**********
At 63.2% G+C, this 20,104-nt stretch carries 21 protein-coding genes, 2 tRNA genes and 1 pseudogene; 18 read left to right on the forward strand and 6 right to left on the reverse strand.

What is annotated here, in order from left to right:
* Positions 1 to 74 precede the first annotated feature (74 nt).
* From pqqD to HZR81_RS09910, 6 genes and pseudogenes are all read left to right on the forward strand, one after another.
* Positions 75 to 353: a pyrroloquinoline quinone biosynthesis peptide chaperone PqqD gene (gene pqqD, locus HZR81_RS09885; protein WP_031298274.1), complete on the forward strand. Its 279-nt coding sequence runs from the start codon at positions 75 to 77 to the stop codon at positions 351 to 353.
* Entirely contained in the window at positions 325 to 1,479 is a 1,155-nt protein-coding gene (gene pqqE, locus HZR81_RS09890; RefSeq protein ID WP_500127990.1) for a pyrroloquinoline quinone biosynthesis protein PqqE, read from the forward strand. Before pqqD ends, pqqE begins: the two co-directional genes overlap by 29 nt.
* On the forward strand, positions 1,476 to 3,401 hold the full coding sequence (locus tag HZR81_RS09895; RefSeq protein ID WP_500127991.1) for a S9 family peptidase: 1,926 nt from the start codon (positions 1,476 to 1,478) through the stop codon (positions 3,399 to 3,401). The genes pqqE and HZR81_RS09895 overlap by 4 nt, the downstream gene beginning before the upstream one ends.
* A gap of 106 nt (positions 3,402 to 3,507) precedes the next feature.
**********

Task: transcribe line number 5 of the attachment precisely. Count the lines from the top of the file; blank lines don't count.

* Positions 75 to 353: a pyrroloquinoline quinone biosynthesis peptide chaperone PqqD gene (gene pqqD, locus HZR81_RS09885; protein WP_031298274.1), complete on the forward strand. Its 279-nt coding sequence runs from the start codon at positions 75 to 77 to the stop codon at positions 351 to 353.